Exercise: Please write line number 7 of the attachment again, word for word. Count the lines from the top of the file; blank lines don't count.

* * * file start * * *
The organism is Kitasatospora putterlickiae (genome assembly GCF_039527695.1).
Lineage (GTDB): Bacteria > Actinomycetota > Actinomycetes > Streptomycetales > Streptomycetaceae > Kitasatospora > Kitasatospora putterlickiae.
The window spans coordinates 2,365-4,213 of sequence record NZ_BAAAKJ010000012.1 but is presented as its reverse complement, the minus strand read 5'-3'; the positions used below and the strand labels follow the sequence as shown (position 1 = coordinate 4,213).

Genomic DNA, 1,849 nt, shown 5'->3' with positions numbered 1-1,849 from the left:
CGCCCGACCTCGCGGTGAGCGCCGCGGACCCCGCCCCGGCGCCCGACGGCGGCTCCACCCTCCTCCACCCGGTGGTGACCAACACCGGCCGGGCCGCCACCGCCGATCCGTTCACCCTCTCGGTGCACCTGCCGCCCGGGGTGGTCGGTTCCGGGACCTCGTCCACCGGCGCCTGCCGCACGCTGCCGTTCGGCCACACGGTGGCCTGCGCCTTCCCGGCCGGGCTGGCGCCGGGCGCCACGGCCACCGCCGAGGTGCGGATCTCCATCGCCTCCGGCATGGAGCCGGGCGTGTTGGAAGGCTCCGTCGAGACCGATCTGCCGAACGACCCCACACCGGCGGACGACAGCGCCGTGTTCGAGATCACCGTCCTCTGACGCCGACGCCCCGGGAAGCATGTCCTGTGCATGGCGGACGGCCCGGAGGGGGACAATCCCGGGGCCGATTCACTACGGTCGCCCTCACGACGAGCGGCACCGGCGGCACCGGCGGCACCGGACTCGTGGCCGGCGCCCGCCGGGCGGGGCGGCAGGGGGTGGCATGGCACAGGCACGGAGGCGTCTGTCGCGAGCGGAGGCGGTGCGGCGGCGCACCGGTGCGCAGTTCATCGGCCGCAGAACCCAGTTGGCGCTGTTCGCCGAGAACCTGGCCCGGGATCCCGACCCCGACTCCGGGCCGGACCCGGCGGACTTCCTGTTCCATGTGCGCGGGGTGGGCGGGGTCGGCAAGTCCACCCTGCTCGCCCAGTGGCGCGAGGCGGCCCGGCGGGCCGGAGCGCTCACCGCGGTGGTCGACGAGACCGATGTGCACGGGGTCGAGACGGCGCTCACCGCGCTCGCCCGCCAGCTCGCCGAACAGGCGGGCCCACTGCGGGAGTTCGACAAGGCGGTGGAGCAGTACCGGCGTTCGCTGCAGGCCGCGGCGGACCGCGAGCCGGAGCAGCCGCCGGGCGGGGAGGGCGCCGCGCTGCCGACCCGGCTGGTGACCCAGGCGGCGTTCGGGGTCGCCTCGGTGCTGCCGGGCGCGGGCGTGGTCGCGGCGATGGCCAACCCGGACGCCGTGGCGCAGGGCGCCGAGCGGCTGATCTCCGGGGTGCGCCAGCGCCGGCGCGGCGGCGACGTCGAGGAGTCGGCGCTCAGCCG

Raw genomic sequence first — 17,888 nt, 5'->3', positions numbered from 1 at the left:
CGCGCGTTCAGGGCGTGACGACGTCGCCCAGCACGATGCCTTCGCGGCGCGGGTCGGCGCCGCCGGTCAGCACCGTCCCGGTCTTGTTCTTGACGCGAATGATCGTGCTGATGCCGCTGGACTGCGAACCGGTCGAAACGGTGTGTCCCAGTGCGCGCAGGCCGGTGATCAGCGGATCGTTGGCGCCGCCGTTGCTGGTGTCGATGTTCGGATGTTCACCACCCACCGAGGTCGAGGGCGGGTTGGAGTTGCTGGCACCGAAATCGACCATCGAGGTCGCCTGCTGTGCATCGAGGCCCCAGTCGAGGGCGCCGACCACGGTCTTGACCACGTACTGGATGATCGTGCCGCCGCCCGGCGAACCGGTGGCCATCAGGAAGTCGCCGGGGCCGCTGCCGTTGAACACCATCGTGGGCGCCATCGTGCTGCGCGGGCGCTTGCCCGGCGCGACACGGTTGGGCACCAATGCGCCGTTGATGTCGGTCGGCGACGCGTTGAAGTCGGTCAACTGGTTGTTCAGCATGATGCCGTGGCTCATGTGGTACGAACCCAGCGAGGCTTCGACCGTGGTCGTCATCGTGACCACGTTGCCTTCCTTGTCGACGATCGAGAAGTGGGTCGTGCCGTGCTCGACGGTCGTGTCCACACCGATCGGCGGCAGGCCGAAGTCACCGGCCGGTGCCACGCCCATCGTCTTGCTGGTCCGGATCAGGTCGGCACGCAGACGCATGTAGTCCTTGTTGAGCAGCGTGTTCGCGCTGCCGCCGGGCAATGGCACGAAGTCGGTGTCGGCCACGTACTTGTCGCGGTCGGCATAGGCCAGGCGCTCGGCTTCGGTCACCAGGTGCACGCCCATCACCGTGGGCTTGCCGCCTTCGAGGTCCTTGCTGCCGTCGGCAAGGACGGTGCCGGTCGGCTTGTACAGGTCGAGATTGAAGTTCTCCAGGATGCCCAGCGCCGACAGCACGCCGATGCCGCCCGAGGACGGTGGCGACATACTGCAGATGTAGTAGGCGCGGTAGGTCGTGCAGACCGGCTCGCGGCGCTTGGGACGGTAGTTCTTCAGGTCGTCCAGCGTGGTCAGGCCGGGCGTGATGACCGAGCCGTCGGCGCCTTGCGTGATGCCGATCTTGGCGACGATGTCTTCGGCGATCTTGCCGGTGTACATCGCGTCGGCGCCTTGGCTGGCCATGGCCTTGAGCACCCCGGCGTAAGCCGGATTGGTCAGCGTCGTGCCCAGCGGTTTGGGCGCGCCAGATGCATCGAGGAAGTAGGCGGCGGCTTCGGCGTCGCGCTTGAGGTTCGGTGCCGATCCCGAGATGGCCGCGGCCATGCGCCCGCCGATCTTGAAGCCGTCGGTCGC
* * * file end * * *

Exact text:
CGCGCGTTCAGGGCGTGACGACGTCGCCCAGCACGATGCCTTCGCGGCGCGGGTCGGCGCCGCCGGTCAGCACCGTCCCGGTCTTGTTCTTGACGCGAATGATCGTGCTGATGCCGCTGGACTGCGAACCGGTCGAAACGGTGTGTCCCAGTGCGCGCAGGCCGGTGATCAGCGGATCGTTGGCGCCGCCGTTGCTGGTGTCGATGTTCGGATGTTCACCACCCACCGAGGTCGAGGGCGGGTTGGAGTTGCTGGCACCGAAATCGACCATCGAGGTCGCCTGCTGTGCATCGAGGCCCCAGTCGAGGGCGCCGACCACGGTCTTGACCACGTACTGGATGATCGTGCCGCCGCCCGGCGAACCGGTGGCCATCAGGAAGTCGCCGGGGCCGCTGCCGTTGAACACCATCGTGGGCGCCATCGTGCTGCGCGGGCGCTTGCCCGGCGCGACACGGTTGGGCACCAATGCGCCGTTGATGTCGGTCGGCGACGCGTTGAAGTCGGTCAACTGGTTGTTCAGCATGATGCCGTGGCTCATGTGGTACGAACCCAGCGAGGCTTCGACCGTGGTCGTCATCGTGACCACGTTGCCTTCCTTGTCGACGATCGAGAAGTGGGTCGTGCCGTGCTCGACGGTCGTGTCCACACCGATCGGCGGCAGGCCGAAGTCACCGGCCGGTGCCACGCCCATCGTCTTGCTGGTCCGGATCAGGTCGGCACGCAGACGCATGTAGTCCTTGTTGAGCAGCGTGTTCGCGCTGCCGCCGGGCAATGGCACGAAGTCGGTGTCGGCCACGTACTTGTCGCGGTCGGCATAGGCCAGGCGCTCGGCTTCGGTCACCAGGTGCACGCCCATCACCGTGGGCTTGCCGCCTTCGAGGTCCTTGCTGCCGTCGGCAAGGACGGTGCCGGTCGGCTTGTACAGGTCGAGATTGAAGTTCTCCAGGATGCCCAGCGCCGACAGCACGCCGATGCCGCCCGAGGACGGTGGCGACATACTGCAGATGTAGTAGGCGCGGTAGGTCGTGCAGACCGGCTCGCGGCGCTTGGGACGGTAGTTCTTCAGGTCGTCCAGCGTGGTCAGGCCGGGCGTGATGACCGAGCCGTCGGCGCCTTGCGTGATGCCGATCTTGGCGACGATGTCTTCGGCGATCTTGCCGGTGTACATCGCGTCGGCGCCTTGGCTGGCCATGGCCTTGAGCACCCCGGCGTAAGCCGGATTGGTCAGCGTCGTGCCCAGCGGTTTGGGCGCGCCAGATGCATCGAGGAAGTAGGCGGCGGCTTCGGCGTCGCGCTTGAGGTTCGGTGCCGATCCCGAGATGGCCGCGGCCATGCGCCCGCCGATCTTGAAGCCGTCGGTCGC